In that year the Legislature threw open all leasehold lands to the public for purchase on easy terms and conditions. The idea was to settle an industrious peasantry on lands hitherto leased in large blocks to the squatters. This brought down a flood of settlement on Kuryong. At the top end of the station there was a chain of mountains, and the country was rugged and patchy--rich valleys alternating with ragged hills. Here and there about the run were little patches of specially good land, which were soon snapped up. The pioneers of these small settlers were old Morgan Donohoe and his wife, who had built the hotel at Kiley's Crossing; and, on their reports, all their friends and relatives, as they came out of the "ould country," worked their way to Kuryong, and built little bits of slab and bark homesteads in among the mountains. The rougher the country, the better they liked it. They were a horse-thieving, sheep-stealing breed, and the talents which had made them poachers in the old country soon made them champion bushmen in their new surroundings. The leader of these mountain settlers was one Doyle, a gigantic Irishman, who had got a grant of a few hundred acres in the mountains, and had taken to himself a Scotch wife from among the free immigrants. The story ran that he was too busy to go to town, but asked a friend to go and pick a wife for him, "a fine shtrappin' woman, wid a good brisket on her."

The Doyles were large, slow, heavy men, with an instinct for the management of cattle; they were easily distinguished from the Donohoes, who were little red-whiskered men, enterprising and quick-witted, and ready to do anything in the world for a good horse. Other strangers and outlanders came to settle in the district, but from the original settlement up to the date of our story the two great families of the Doyles and the Donohoes governed the neighbourhood, and the headquarters of the clans was at Donohoe's "Shamrock Hotel," at Kiley's Crossing. Here they used to rendezvous when they went away down to the plains country each year for the shearing; for they added to their resources by travelling about the country shearing, droving, fencing, tanksinking, or doing any other job that offered itself, but always returned to their mountain fastnesses ready for any bit of work "on the cross" (i.e., unlawful) that might turn up. When times got hard they had a handy knack of finding horses that nobody had lost, shearing sheep they did not own, and branding and selling other people's calves.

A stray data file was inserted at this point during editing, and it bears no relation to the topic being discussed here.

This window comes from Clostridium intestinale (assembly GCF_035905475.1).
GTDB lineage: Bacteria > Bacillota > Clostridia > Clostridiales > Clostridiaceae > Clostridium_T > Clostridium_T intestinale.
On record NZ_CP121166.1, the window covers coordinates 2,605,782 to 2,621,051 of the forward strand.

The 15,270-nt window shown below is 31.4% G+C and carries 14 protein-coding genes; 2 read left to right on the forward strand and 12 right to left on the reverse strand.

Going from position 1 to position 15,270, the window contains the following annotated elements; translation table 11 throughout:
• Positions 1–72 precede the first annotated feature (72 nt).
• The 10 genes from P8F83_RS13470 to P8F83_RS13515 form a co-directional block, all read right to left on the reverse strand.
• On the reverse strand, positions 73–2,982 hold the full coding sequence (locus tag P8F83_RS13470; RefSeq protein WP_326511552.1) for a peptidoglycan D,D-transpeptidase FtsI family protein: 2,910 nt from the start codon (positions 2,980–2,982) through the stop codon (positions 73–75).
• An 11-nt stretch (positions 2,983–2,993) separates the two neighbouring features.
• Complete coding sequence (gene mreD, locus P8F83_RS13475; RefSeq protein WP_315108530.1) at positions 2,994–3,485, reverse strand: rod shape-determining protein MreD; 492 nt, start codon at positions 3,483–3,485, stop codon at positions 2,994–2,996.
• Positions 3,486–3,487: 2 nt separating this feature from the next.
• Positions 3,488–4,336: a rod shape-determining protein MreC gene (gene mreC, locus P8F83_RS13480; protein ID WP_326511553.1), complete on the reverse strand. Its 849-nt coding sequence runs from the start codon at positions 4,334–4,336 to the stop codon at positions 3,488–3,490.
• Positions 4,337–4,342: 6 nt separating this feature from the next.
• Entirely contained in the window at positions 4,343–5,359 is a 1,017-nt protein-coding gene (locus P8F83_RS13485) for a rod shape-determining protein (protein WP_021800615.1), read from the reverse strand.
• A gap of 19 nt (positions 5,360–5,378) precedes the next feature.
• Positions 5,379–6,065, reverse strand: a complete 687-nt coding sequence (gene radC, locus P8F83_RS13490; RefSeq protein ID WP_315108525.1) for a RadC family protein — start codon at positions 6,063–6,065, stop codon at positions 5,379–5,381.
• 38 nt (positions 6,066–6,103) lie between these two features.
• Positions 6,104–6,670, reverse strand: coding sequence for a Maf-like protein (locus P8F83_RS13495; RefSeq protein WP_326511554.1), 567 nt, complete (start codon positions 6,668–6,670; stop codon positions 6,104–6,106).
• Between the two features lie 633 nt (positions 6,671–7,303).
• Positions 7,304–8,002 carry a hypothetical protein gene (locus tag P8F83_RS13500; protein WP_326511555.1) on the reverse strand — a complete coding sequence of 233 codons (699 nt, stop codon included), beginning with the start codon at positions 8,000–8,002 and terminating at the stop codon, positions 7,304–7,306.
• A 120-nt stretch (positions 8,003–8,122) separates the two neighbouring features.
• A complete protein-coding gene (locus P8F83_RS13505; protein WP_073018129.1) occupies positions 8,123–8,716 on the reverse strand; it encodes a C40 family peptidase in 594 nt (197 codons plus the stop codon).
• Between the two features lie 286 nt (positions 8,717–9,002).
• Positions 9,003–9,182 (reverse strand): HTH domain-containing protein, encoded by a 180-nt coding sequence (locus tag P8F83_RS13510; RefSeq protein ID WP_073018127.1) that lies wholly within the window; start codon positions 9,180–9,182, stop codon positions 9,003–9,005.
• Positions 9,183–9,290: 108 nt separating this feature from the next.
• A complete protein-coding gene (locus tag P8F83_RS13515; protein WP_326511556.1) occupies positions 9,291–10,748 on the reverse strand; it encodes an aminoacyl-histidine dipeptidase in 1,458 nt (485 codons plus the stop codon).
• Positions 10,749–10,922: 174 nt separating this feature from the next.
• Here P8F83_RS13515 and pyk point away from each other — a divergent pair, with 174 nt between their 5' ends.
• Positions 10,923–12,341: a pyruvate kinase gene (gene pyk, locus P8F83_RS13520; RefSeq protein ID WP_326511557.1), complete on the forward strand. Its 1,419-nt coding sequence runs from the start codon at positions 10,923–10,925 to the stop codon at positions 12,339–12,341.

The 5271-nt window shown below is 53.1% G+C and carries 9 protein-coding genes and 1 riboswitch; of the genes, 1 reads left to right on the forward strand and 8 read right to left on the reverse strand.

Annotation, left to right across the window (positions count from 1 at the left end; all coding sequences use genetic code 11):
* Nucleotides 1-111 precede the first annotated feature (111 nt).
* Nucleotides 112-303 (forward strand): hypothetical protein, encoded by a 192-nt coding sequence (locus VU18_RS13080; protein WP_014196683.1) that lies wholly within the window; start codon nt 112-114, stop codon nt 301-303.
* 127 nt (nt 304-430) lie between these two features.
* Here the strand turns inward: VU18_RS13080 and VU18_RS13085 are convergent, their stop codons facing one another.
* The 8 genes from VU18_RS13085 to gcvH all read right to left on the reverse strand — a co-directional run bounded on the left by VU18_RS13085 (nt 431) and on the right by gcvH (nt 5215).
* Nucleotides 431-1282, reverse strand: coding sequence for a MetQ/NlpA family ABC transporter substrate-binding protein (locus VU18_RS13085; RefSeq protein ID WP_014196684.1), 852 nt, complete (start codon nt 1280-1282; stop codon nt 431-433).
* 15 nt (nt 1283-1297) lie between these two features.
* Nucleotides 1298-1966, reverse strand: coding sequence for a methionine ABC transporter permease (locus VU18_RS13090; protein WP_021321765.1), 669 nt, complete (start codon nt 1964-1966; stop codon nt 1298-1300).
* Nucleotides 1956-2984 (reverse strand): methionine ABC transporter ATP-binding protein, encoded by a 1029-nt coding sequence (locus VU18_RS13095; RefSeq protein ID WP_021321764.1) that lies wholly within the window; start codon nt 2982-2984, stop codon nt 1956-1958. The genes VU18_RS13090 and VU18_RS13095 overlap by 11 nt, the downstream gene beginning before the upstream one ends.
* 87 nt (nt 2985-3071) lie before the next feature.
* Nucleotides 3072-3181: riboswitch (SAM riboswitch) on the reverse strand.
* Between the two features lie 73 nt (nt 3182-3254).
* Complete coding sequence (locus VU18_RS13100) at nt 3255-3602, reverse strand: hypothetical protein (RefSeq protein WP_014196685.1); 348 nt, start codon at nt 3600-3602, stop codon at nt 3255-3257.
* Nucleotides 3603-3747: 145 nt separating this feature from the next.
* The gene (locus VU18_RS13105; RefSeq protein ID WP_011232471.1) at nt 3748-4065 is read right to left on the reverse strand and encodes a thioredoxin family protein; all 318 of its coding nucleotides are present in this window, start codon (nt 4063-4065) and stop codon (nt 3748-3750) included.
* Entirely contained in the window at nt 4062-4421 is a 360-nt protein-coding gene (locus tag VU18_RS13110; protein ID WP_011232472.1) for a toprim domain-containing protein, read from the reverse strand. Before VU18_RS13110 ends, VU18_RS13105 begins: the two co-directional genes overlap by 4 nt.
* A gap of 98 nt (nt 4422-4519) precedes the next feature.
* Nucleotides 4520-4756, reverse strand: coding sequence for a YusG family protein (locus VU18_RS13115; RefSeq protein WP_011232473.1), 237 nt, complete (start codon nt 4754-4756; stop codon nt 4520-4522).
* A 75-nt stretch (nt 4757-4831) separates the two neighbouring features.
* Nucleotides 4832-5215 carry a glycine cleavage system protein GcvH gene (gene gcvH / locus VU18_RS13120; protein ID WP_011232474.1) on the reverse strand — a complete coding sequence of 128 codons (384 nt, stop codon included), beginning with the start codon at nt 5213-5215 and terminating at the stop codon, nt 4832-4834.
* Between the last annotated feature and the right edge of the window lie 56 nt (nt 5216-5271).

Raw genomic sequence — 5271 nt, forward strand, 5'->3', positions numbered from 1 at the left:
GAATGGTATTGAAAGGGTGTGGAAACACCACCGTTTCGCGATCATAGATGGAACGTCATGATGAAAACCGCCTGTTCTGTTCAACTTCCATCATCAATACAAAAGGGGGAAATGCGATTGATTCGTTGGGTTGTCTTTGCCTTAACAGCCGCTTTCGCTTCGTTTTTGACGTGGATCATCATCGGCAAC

When they stole stock, they moved them on through the mountains as quickly as possible, always having a brother or uncle, or a cousin--Terry or Timothy or Martin or Patsy--who had a holding "beyant." By these means they could shift stolen stock across the great range, and dispose of them among the peaceable folk who dwelt in the good country on the other side, whose stock they stole in return. Many a good horse and fat beast had made the stealthy mountain journey, lying hidden in gaps and gullies when pursuit grew hot, and being moved on as things quieted down.

Another striking feature was the way in which they got themselves mixed up with each other. Their names were so tangled up that no one could keep tally of them. There was a Red Mick Donohoe (son of the old publican), and his cousin Black Mick Donohoe, and Red Mick's son Mick, and Black Mick's son Mick, and Red Mick's son Pat, and Black Mick's son Pat; and there was Gammy Doyle (meaning Doyle with the lame leg), and Scrammy Doyle (meaning Doyle with the injured arm), and Bosthoon Doyle and Omadhaun Doyle--a Bosthoon being a man who never had any great amount of sense to speak of, while an Omadhaun is a man who began life with some sense, but lost most of it on his journey. It was a common saying in the country-side that if you met a man on the mountains you should say, "Good-day, Doyle," and if he replied, "That's not my name," you should at once say, "Well, I meant no offence, Mr. Donohoe."